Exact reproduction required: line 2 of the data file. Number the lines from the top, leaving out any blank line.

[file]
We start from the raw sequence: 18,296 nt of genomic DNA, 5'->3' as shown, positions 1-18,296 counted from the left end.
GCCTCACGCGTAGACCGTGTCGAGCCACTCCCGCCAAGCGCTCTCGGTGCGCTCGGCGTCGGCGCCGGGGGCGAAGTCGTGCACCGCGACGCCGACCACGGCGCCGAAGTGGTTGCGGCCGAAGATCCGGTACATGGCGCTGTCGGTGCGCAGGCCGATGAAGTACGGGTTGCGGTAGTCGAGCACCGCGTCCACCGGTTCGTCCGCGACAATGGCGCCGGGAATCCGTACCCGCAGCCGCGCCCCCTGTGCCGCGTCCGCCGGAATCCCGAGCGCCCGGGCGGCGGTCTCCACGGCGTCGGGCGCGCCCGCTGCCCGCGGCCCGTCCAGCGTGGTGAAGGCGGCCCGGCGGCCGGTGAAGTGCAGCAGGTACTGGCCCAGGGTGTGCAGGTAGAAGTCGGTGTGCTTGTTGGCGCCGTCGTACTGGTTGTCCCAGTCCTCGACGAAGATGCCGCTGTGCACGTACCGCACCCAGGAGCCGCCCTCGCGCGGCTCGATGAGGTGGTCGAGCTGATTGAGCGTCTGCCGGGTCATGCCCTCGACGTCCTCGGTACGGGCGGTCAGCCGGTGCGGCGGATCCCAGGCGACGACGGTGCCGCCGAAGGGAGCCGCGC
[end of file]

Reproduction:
GCCTCACGCGTAGACCGTGTCGAGCCACTCCCGCCAAGCGCTCTCGGTGCGCTCGGCGTCGGCGCCGGGGGCGAAGTCGTGCACCGCGACGCCGACCACGGCGCCGAAGTGGTTGCGGCCGAAGATCCGGTACATGGCGCTGTCGGTGCGCAGGCCGATGAAGTACGGGTTGCGGTAGTCGAGCACCGCGTCCACCGGTTCGTCCGCGACAATGGCGCCGGGAATCCGTACCCGCAGCCGCGCCCCCTGTGCCGCGTCCGCCGGAATCCCGAGCGCCCGGGCGGCGGTCTCCACGGCGTCGGGCGCGCCCGCTGCCCGCGGCCCGTCCAGCGTGGTGAAGGCGGCCCGGCGGCCGGTGAAGTGCAGCAGGTACTGGCCCAGGGTGTGCAGGTAGAAGTCGGTGTGCTTGTTGGCGCCGTCGTACTGGTTGTCCCAGTCCTCGACGAAGATGCCGCTGTGCACGTACCGCACCCAGGAGCCGCCCTCGCGCGGCTCGATGAGGTGGTCGAGCTGATTGAGCGTCTGCCGGGTCATGCCCTCGACGTCCTCGGTACGGGCGGTCAGCCGGTGCGGCGGATCCCAGGCGACGACGGTGCCGCCGAAGGGAGCCGCGC